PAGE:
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The winter session of Parliament will begin on November 24, the National Assembly (NA) Secretariat has announced.

The constitutional bodies, agencies, and local governments have about two weeks to submit issues for deliberation in the upcoming session to the National Assembly Secretariat.

The issues should not be related to development activities and will be screened at the pre-session plenary scheduled for October 25.

The National Assembly, however, has not revealed the closing date.

Members of Parliament said that almost all of them have made constituency visits. Most of the MPs put constituency visits on hold last year, partly due to government expenditure.

MPs said they were entitled to TA/DA for only 21 days, due to budget constraints. In the past, MPs said, a constituency visit could last for more than a month.

Lhuentse’s Gangzur Minjey MP Kinga Penjor said that he visited his constituency after the summer session.

“I visited my constituency more than six times,” he said, adding that MPs did not take TA/DA for more than three weeks.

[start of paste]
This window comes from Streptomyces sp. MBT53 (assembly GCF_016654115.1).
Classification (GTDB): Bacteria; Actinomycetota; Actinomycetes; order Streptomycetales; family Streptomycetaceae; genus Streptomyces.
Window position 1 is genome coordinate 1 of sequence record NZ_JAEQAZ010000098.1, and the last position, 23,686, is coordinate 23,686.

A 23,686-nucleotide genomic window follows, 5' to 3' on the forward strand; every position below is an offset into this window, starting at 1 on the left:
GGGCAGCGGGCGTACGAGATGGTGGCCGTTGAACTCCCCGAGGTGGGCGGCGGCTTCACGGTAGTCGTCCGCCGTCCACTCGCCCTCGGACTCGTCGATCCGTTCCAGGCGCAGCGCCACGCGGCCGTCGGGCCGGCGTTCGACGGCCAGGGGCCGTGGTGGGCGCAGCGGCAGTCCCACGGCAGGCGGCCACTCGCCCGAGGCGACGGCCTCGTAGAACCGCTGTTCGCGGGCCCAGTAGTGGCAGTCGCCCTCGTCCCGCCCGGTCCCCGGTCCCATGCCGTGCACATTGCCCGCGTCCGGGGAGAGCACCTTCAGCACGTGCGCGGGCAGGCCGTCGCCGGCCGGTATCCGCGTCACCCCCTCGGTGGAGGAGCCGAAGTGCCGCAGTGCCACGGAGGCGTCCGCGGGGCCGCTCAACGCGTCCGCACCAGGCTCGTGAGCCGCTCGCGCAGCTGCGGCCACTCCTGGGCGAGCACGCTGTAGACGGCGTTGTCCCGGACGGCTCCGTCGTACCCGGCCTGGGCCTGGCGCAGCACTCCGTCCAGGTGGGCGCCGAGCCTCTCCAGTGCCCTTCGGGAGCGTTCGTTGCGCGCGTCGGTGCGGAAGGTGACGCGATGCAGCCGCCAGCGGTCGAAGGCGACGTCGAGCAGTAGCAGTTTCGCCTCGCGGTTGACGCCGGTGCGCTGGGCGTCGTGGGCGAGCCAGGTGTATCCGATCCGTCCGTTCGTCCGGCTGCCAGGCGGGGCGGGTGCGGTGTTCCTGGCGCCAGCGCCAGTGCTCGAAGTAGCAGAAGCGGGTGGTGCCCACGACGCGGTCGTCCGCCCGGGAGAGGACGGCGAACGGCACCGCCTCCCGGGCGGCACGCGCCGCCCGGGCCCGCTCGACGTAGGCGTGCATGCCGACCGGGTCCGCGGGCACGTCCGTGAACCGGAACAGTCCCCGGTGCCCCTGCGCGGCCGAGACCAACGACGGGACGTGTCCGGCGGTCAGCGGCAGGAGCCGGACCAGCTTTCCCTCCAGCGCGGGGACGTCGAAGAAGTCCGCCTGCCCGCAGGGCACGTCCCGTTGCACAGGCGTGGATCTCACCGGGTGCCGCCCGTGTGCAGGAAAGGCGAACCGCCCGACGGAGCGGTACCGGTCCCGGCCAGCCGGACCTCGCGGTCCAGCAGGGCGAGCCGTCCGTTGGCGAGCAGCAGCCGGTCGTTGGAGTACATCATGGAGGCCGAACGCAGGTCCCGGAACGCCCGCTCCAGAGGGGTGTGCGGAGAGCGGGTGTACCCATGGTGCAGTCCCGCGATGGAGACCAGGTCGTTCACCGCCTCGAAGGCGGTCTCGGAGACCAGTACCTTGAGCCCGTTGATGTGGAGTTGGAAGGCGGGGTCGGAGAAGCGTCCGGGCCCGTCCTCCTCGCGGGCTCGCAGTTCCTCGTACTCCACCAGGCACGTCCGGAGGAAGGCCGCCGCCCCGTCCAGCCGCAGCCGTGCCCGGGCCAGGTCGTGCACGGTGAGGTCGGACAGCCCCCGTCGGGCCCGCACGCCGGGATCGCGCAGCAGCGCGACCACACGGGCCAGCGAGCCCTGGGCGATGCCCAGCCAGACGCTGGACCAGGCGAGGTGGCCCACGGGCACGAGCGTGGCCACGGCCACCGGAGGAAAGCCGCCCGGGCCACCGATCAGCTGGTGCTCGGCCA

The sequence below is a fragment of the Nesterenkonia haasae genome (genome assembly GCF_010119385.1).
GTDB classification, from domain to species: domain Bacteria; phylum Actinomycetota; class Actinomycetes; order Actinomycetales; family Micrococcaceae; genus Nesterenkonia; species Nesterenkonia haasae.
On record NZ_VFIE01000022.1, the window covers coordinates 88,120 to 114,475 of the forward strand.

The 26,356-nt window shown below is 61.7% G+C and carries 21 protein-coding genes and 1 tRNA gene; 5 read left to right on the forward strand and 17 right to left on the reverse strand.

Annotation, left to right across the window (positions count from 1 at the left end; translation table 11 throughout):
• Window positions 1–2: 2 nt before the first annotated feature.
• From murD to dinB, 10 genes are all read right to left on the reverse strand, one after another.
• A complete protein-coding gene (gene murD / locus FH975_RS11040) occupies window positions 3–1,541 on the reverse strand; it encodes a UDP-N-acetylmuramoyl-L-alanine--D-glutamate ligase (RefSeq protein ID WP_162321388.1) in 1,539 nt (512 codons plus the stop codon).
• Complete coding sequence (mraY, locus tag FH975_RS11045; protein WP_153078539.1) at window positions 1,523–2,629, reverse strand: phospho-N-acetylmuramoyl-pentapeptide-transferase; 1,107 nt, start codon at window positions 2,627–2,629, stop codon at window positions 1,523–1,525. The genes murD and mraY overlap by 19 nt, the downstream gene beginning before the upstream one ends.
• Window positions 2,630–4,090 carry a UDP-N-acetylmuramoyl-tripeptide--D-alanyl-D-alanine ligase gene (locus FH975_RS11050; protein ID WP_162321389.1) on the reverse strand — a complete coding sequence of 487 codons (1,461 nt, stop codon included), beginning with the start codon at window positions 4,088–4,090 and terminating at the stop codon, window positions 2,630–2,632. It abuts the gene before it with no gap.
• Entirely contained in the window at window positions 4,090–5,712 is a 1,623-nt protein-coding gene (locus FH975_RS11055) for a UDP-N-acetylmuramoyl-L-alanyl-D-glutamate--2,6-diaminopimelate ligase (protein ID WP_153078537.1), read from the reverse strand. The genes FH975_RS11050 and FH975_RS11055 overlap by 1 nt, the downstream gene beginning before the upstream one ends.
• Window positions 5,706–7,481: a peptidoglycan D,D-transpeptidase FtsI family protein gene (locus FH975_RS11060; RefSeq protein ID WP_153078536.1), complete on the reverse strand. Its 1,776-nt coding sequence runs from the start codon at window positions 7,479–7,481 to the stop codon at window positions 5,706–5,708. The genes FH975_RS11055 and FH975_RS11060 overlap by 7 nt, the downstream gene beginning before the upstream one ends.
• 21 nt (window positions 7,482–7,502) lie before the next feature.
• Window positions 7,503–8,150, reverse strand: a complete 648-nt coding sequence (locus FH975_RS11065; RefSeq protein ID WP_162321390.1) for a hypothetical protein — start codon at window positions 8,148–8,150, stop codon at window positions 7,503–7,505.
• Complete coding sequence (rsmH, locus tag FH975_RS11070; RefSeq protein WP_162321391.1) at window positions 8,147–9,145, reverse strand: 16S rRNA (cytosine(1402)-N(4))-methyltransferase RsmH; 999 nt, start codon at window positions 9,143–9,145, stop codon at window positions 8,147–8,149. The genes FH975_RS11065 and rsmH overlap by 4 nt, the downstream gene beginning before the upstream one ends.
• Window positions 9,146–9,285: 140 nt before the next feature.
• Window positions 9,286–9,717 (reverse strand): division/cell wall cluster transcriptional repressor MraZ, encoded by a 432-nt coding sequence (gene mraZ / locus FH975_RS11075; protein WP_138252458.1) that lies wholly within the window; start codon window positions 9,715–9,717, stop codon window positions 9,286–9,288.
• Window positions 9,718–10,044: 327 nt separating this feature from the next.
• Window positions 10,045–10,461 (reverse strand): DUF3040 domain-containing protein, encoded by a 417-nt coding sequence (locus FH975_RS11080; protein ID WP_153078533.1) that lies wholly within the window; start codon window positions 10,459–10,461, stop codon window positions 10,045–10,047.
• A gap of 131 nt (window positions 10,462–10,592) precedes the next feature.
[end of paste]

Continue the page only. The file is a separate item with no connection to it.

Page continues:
An MP who did not want to be named said that some of the members travelled for more than 21 days, bearing the additional expenses. He said he travelled for more than a month in his constituency.

The National Council’s (NC) Deputy Chairperson, Jigme Wangchuk, said that almost all the MPs visited their constituencies, although the duration of the visits were generally shorter compared to the past.

He said that MPs not only visited constituencies but also attended de-suung duty.

The meetings were held in a Covid-19 containment mode, according to MPs. MPs review development activities and disseminate information on Parliament resolutions.

Parliament’s Rules of Procedure mandate that MPs visit their constituencies at least twice a year: once after the conclusion of every session, to discuss the issues with the people, and to inform them about the plans and activities of both Parliament and the government.

Members said that committees were working on the agenda for the upcoming session.

Some of the issues that will be deliberated in the upcoming session are the Royal Bhutan Police (amendment) Bill, the Civil Society Organizations (amendment) Bill, Biodiversity Bill of Bhutan and the Anti-Corruption Commission (amendment) Bill. They have been introduced in one of the other of the two Houses.

The Mines and Minerals Bill was deferred in the summer session, but some of the members said that the Bill was not likely to be re-introduced, at least in the present government’s term.

As part of the preparation for the session, committees are conducting consultation meetings with relevant agencies and individuals.

Edited by Jigme Wangchuk

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